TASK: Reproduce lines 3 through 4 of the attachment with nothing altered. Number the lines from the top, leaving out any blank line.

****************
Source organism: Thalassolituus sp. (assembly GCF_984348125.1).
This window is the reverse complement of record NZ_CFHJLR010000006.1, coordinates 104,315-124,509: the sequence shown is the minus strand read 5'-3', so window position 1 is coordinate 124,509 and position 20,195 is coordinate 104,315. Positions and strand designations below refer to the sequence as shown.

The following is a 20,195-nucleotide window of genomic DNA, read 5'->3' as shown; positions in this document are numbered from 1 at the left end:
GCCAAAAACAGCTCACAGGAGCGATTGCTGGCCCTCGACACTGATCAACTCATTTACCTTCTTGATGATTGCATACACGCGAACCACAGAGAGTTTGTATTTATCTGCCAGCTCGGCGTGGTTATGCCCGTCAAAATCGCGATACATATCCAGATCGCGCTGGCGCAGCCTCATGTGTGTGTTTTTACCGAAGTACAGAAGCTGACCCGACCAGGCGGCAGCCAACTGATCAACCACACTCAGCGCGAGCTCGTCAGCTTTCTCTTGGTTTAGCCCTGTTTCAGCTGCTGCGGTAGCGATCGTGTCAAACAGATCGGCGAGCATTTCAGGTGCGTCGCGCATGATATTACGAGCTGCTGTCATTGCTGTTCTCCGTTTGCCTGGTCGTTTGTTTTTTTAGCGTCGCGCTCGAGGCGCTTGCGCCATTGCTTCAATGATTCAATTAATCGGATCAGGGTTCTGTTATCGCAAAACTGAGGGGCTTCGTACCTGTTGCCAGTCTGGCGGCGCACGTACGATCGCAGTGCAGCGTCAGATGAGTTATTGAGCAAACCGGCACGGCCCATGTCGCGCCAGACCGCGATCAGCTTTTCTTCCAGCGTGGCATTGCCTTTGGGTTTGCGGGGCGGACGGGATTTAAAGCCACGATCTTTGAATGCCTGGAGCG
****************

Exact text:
The following is a 20,195-nucleotide window of genomic DNA, read 5'->3' as shown; positions in this document are numbered from 1 at the left end:
GCCAAAAACAGCTCACAGGAGCGATTGCTGGCCCTCGACACTGATCAACTCATTTACCTTCTTGATGATTGCATACACGCGAACCACAGAGAGTTTGTATTTATCTGCCAGCTCGGCGTGGTTATGCCCGTCAAAATCGCGATACATATCCAGATCGCGCTGGCGCAGCCTCATGTGTGTGTTTTTACCGAAGTACAGAAGCTGACCCGACCAGGCGGCAGCCAACTGATCAACCACACTCAGCGCGAGCTCGTCAGCTTTCTCTTGGTTTAGCCCTGTTTCAGCTGCTGCGGTAGCGATCGTGTCAAACAGATCGGCGAGCATTTCAGGTGCGTCGCGCATGATATTACGAGCTGCTGTCATTGCTGTTCTCCGTTTGCCTGGTCGTTTGTTTTTTTAGCGTCGCGCTCGAGGCGCTTGCGCCATTGCTTCAATGATTCAATTAATCGGATCAGGGTTCTGTTATCGCAAAACTGAGGGGCTTCGTACCTGTTGCCAGTCTGGCGGCGCACGTACGATCGCAGTGCAGCGTCAGATGAGTTATTGAGCAAACCGGCACGGCCCATGTCGCGCCAGACCGCGATCAGCTTTTCTTCCAGCGTGGCATTGCCTTTGGGTTTGCGGGGCGGACGGGATTTAAAGCCACGATCTTTGAATGCCTGGAGCG